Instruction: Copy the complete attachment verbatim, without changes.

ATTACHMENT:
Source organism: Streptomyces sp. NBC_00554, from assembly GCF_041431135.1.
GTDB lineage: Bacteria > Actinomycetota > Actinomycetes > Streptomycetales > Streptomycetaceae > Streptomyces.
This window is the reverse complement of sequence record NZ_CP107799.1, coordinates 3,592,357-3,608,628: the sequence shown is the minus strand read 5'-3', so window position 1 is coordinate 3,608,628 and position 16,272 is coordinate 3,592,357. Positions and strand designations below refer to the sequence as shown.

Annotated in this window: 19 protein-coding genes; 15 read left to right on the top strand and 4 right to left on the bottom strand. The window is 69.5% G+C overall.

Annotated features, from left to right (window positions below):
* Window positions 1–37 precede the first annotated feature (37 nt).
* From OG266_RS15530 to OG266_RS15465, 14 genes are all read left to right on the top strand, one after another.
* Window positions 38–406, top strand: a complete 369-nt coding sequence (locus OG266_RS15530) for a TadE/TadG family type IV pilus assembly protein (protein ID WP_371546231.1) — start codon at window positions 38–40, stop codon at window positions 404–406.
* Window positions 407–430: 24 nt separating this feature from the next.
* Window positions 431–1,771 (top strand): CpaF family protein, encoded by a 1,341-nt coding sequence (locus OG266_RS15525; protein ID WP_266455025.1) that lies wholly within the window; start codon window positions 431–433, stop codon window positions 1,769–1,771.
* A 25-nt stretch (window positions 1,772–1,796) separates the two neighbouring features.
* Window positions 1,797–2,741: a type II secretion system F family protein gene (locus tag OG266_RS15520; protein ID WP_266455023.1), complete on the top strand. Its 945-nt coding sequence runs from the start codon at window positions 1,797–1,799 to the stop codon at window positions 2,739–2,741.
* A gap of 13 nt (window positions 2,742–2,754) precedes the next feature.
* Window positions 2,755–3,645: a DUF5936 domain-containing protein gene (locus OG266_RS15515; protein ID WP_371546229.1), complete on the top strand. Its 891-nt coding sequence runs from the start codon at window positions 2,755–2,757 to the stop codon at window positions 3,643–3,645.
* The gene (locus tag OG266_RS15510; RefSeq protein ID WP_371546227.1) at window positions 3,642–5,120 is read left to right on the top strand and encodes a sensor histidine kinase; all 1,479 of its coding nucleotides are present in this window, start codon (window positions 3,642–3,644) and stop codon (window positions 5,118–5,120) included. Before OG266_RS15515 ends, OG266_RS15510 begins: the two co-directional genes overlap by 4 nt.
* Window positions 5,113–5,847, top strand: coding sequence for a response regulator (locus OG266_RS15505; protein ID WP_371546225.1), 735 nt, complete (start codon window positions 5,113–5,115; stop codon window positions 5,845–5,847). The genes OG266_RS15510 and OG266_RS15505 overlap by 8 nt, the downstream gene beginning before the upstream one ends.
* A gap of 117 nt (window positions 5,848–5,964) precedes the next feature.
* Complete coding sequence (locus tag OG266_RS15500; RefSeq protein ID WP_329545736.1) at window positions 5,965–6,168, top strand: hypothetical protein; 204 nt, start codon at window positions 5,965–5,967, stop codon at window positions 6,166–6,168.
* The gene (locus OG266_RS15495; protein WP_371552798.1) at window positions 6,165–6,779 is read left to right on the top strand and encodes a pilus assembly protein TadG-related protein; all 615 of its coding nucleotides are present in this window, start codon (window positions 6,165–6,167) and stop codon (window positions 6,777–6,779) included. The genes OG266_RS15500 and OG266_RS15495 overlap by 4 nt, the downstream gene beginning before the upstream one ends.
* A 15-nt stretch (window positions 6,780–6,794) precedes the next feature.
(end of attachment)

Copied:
Source organism: Streptomyces sp. NBC_00554, from assembly GCF_041431135.1.
GTDB lineage: Bacteria > Actinomycetota > Actinomycetes > Streptomycetales > Streptomycetaceae > Streptomyces.
This window is the reverse complement of sequence record NZ_CP107799.1, coordinates 3,592,357-3,608,628: the sequence shown is the minus strand read 5'-3', so window position 1 is coordinate 3,608,628 and position 16,272 is coordinate 3,592,357. Positions and strand designations below refer to the sequence as shown.

Annotated in this window: 19 protein-coding genes; 15 read left to right on the top strand and 4 right to left on the bottom strand. The window is 69.5% G+C overall.

Annotated features, from left to right (window positions below):
* Window positions 1–37 precede the first annotated feature (37 nt).
* From OG266_RS15530 to OG266_RS15465, 14 genes are all read left to right on the top strand, one after another.
* Window positions 38–406, top strand: a complete 369-nt coding sequence (locus OG266_RS15530) for a TadE/TadG family type IV pilus assembly protein (protein ID WP_371546231.1) — start codon at window positions 38–40, stop codon at window positions 404–406.
* Window positions 407–430: 24 nt separating this feature from the next.
* Window positions 431–1,771 (top strand): CpaF family protein, encoded by a 1,341-nt coding sequence (locus OG266_RS15525; protein ID WP_266455025.1) that lies wholly within the window; start codon window positions 431–433, stop codon window positions 1,769–1,771.
* A 25-nt stretch (window positions 1,772–1,796) separates the two neighbouring features.
* Window positions 1,797–2,741: a type II secretion system F family protein gene (locus tag OG266_RS15520; protein ID WP_266455023.1), complete on the top strand. Its 945-nt coding sequence runs from the start codon at window positions 1,797–1,799 to the stop codon at window positions 2,739–2,741.
* A gap of 13 nt (window positions 2,742–2,754) precedes the next feature.
* Window positions 2,755–3,645: a DUF5936 domain-containing protein gene (locus OG266_RS15515; protein ID WP_371546229.1), complete on the top strand. Its 891-nt coding sequence runs from the start codon at window positions 2,755–2,757 to the stop codon at window positions 3,643–3,645.
* The gene (locus tag OG266_RS15510; RefSeq protein ID WP_371546227.1) at window positions 3,642–5,120 is read left to right on the top strand and encodes a sensor histidine kinase; all 1,479 of its coding nucleotides are present in this window, start codon (window positions 3,642–3,644) and stop codon (window positions 5,118–5,120) included. Before OG266_RS15515 ends, OG266_RS15510 begins: the two co-directional genes overlap by 4 nt.
* Window positions 5,113–5,847, top strand: coding sequence for a response regulator (locus OG266_RS15505; protein ID WP_371546225.1), 735 nt, complete (start codon window positions 5,113–5,115; stop codon window positions 5,845–5,847). The genes OG266_RS15510 and OG266_RS15505 overlap by 8 nt, the downstream gene beginning before the upstream one ends.
* A gap of 117 nt (window positions 5,848–5,964) precedes the next feature.
* Complete coding sequence (locus tag OG266_RS15500; RefSeq protein ID WP_329545736.1) at window positions 5,965–6,168, top strand: hypothetical protein; 204 nt, start codon at window positions 5,965–5,967, stop codon at window positions 6,166–6,168.
* The gene (locus OG266_RS15495; protein WP_371552798.1) at window positions 6,165–6,779 is read left to right on the top strand and encodes a pilus assembly protein TadG-related protein; all 615 of its coding nucleotides are present in this window, start codon (window positions 6,165–6,167) and stop codon (window positions 6,777–6,779) included. The genes OG266_RS15500 and OG266_RS15495 overlap by 4 nt, the downstream gene beginning before the upstream one ends.
* A 15-nt stretch (window positions 6,780–6,794) precedes the next feature.